If it smells okay, it’s probably okay, right? Wrong. When raw fish isn’t stored properly before it’s cooked, it can develop something called scombroid poisoning—and you won’t be able to sniff out the danger.
Tuna is especially prone to this type of toxicity (other culprits include bluefish, mahi-mahi, and abalone). Infected fish can taste burnt or peppery. In addition to the regular gastro-misery, you may experience a rash on the face and upper body, flushing, and sweating.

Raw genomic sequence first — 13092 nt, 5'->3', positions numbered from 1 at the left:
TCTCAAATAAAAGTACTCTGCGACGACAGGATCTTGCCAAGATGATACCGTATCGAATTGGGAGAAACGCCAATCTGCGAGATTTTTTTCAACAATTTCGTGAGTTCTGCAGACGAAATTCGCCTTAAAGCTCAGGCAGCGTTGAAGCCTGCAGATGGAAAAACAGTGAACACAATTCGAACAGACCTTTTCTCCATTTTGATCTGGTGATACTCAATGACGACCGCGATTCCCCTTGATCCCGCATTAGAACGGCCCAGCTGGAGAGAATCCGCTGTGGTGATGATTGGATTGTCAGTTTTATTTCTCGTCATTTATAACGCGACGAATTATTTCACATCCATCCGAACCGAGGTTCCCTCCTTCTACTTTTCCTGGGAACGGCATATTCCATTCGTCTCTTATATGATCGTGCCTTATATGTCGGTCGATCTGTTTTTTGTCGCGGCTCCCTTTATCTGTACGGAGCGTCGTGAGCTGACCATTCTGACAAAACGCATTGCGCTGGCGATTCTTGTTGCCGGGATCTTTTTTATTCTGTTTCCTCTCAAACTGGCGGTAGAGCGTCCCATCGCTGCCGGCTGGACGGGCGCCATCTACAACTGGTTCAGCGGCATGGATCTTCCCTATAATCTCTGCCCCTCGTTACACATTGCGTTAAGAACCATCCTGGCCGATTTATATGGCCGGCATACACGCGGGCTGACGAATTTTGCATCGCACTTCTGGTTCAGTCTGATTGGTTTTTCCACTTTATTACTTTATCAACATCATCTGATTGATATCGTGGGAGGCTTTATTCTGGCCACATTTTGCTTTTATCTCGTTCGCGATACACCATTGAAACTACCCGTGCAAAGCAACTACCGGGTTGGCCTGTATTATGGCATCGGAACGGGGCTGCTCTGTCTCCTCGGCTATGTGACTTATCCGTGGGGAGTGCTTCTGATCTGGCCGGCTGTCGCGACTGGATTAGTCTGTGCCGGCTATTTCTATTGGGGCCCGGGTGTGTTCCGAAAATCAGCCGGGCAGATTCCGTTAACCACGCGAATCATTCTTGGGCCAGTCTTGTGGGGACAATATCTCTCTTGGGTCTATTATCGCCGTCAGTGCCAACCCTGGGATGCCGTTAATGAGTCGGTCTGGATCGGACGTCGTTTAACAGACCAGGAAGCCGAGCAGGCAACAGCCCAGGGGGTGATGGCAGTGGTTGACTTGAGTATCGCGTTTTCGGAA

How to avoid food poisoning: Order fish only in reputable restaurants. When you cook your own, bring the fish into the refrigerator as quickly as possible (so when grocery shopping, pick up the fish last, stick it into a cooler in your car, and go directly home). Raw fish should be cooked to 145 °F. Leftovers should be reheated to 165 °F and eaten within two days.